Instead of a diet, an intestinal bacterium could help you lose weight in the future. The bacterium should also be able to improve type 2 diabetes. At least tests with rodents suggest this.
The bacterium “Akkermansia muciniphila” was only discovered ten years ago by Belgian researchers and usually makes up five to ten percent of the intestinal flora in healthy people. In obese patients, however, the bacterium is found in a significantly lower amount in the intestine. Experts assume that a low number of the bacterium means that more energy sources are absorbed by the intestine and pollutants can get into the blood. The increased consumption of energy sources presumably leads to obesity, the excessive passage of pollutants can apparently favor a disease of type 2 diabetes.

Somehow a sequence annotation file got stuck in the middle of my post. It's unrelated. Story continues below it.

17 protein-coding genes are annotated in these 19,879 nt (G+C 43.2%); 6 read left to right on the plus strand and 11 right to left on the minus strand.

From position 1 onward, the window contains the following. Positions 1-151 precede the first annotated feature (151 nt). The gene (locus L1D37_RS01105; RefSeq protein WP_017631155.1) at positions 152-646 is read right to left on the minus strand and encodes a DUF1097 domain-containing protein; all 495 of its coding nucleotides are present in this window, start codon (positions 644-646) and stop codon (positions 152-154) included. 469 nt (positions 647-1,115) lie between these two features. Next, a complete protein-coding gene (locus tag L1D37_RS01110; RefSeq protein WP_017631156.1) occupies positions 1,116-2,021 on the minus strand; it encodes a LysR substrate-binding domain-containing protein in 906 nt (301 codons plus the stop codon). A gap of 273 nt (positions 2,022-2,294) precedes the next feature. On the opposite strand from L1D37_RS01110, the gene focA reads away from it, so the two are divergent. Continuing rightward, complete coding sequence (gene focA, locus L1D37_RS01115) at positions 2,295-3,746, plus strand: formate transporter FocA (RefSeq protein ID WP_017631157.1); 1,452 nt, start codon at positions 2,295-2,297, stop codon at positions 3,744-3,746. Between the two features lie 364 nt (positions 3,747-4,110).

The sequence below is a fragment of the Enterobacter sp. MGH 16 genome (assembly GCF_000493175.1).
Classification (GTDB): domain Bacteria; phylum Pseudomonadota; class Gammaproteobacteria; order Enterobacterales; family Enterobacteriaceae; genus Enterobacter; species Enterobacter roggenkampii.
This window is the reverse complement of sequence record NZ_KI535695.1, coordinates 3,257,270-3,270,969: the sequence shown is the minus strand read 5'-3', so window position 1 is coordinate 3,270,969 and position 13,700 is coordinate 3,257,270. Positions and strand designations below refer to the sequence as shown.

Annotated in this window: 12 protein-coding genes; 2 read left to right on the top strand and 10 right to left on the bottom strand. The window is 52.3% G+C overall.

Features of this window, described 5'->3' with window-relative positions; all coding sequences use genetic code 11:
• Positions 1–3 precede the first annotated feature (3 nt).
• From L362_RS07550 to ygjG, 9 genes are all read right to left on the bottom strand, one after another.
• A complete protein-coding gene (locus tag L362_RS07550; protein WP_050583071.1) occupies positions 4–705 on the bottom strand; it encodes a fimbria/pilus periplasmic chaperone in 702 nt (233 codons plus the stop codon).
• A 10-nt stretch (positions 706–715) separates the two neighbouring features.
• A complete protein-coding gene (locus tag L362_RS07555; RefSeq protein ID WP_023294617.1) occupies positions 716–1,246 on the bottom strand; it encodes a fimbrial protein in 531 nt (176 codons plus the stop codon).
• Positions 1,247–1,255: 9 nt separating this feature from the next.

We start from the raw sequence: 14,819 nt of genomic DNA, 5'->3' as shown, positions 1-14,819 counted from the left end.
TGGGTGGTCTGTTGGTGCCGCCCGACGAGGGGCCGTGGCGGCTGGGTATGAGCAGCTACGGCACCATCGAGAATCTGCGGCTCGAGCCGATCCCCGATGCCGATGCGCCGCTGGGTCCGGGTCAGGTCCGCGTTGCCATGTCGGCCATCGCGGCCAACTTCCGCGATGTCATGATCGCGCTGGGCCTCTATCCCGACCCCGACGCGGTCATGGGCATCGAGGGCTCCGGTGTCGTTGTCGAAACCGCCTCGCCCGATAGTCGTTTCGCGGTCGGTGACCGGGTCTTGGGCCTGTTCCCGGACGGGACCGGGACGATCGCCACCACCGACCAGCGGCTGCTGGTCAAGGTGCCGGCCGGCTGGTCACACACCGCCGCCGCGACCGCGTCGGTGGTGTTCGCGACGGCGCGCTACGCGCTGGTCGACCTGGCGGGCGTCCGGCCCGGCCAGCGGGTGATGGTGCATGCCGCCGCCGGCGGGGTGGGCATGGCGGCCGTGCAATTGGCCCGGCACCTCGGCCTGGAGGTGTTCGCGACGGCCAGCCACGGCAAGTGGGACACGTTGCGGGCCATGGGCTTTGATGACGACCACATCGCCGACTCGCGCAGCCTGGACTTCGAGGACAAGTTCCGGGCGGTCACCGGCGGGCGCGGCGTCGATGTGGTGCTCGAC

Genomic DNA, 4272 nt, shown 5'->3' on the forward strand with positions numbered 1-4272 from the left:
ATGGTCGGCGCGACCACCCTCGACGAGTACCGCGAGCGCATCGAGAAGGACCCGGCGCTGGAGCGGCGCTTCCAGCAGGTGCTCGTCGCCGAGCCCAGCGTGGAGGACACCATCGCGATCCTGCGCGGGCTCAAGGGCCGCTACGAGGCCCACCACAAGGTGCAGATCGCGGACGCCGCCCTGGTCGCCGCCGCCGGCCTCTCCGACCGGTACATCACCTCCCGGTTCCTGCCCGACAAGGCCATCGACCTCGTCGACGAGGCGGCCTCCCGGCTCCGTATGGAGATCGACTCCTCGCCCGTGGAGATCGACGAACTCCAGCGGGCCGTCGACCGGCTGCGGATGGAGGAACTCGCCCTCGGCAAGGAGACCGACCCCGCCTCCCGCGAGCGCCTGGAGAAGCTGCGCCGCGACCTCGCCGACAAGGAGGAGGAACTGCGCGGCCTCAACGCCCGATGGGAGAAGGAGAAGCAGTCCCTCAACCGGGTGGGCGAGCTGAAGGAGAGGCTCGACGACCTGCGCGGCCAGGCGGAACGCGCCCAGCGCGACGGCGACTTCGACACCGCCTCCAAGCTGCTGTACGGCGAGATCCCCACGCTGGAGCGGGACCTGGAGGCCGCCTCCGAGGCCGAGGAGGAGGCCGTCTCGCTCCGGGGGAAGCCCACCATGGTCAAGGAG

An experiment with mice showed that a high-fat diet led to a lower colonization of the intestine with A. muciniphila. If the rodents were fed the bacteria again, however, they lost weight again. The blood sugar levels of the mice also improved as a result. However, further studies must now show whether the results can also be applied to humans.